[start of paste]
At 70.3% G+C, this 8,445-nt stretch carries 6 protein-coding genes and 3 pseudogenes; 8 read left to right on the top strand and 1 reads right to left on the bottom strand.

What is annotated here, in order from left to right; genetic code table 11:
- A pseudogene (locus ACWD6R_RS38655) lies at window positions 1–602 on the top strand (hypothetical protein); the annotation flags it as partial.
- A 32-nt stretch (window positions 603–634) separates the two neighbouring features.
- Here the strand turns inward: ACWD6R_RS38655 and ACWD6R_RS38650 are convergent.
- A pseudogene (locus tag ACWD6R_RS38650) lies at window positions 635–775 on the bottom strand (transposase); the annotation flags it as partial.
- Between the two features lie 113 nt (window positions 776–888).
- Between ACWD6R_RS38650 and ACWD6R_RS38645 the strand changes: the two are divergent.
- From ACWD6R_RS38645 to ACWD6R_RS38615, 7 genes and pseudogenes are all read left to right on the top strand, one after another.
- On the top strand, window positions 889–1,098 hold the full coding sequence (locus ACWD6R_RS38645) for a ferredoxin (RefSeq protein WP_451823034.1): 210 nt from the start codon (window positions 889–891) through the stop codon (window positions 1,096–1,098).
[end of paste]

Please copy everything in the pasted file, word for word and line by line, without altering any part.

At 70.3% G+C, this 8,445-nt stretch carries 6 protein-coding genes and 3 pseudogenes; 8 read left to right on the top strand and 1 reads right to left on the bottom strand.

What is annotated here, in order from left to right; genetic code table 11:
- A pseudogene (locus ACWD6R_RS38655) lies at window positions 1–602 on the top strand (hypothetical protein); the annotation flags it as partial.
- A 32-nt stretch (window positions 603–634) separates the two neighbouring features.
- Here the strand turns inward: ACWD6R_RS38655 and ACWD6R_RS38650 are convergent.
- A pseudogene (locus tag ACWD6R_RS38650) lies at window positions 635–775 on the bottom strand (transposase); the annotation flags it as partial.
- Between the two features lie 113 nt (window positions 776–888).
- Between ACWD6R_RS38650 and ACWD6R_RS38645 the strand changes: the two are divergent.
- From ACWD6R_RS38645 to ACWD6R_RS38615, 7 genes and pseudogenes are all read left to right on the top strand, one after another.
- On the top strand, window positions 889–1,098 hold the full coding sequence (locus ACWD6R_RS38645) for a ferredoxin (RefSeq protein WP_451823034.1): 210 nt from the start codon (window positions 889–891) through the stop codon (window positions 1,096–1,098).